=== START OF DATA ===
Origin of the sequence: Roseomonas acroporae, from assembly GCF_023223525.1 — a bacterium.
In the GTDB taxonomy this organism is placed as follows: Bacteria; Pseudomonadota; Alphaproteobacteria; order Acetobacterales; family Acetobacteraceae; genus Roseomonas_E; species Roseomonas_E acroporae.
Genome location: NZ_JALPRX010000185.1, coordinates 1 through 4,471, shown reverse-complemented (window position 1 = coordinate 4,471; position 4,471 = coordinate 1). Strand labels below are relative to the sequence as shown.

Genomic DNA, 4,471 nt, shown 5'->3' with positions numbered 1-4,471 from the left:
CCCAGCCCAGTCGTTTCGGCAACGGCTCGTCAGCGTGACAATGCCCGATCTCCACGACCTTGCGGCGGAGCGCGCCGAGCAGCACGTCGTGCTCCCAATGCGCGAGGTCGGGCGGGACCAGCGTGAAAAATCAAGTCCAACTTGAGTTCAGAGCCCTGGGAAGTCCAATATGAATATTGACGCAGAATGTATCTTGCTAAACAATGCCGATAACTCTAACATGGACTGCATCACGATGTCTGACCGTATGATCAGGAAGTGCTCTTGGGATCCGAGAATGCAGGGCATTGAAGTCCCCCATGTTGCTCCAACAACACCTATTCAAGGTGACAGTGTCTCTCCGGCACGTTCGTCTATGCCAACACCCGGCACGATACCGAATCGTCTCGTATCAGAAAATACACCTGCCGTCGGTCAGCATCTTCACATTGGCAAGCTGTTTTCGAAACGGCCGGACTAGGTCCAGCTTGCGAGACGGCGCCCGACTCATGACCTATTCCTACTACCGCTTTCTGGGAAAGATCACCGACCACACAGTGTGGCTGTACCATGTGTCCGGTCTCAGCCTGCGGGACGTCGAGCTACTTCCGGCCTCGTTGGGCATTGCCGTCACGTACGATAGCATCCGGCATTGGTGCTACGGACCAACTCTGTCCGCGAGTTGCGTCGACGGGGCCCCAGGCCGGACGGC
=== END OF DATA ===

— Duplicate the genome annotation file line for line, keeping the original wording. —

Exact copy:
Origin of the sequence: Roseomonas acroporae, from assembly GCF_023223525.1 — a bacterium.
In the GTDB taxonomy this organism is placed as follows: Bacteria; Pseudomonadota; Alphaproteobacteria; order Acetobacterales; family Acetobacteraceae; genus Roseomonas_E; species Roseomonas_E acroporae.
Genome location: NZ_JALPRX010000185.1, coordinates 1 through 4,471, shown reverse-complemented (window position 1 = coordinate 4,471; position 4,471 = coordinate 1). Strand labels below are relative to the sequence as shown.

Genomic DNA, 4,471 nt, shown 5'->3' with positions numbered 1-4,471 from the left:
CCCAGCCCAGTCGTTTCGGCAACGGCTCGTCAGCGTGACAATGCCCGATCTCCACGACCTTGCGGCGGAGCGCGCCGAGCAGCACGTCGTGCTCCCAATGCGCGAGGTCGGGCGGGACCAGCGTGAAAAATCAAGTCCAACTTGAGTTCAGAGCCCTGGGAAGTCCAATATGAATATTGACGCAGAATGTATCTTGCTAAACAATGCCGATAACTCTAACATGGACTGCATCACGATGTCTGACCGTATGATCAGGAAGTGCTCTTGGGATCCGAGAATGCAGGGCATTGAAGTCCCCCATGTTGCTCCAACAACACCTATTCAAGGTGACAGTGTCTCTCCGGCACGTTCGTCTATGCCAACACCCGGCACGATACCGAATCGTCTCGTATCAGAAAATACACCTGCCGTCGGTCAGCATCTTCACATTGGCAAGCTGTTTTCGAAACGGCCGGACTAGGTCCAGCTTGCGAGACGGCGCCCGACTCATGACCTATTCCTACTACCGCTTTCTGGGAAAGATCACCGACCACACAGTGTGGCTGTACCATGTGTCCGGTCTCAGCCTGCGGGACGTCGAGCTACTTCCGGCCTCGTTGGGCATTGCCGTCACGTACGATAGCATCCGGCATTGGTGCTACGGACCAACTCTGTCCGCGAGTTGCGTCGACGGGGCCCCAGGCCGGACGGC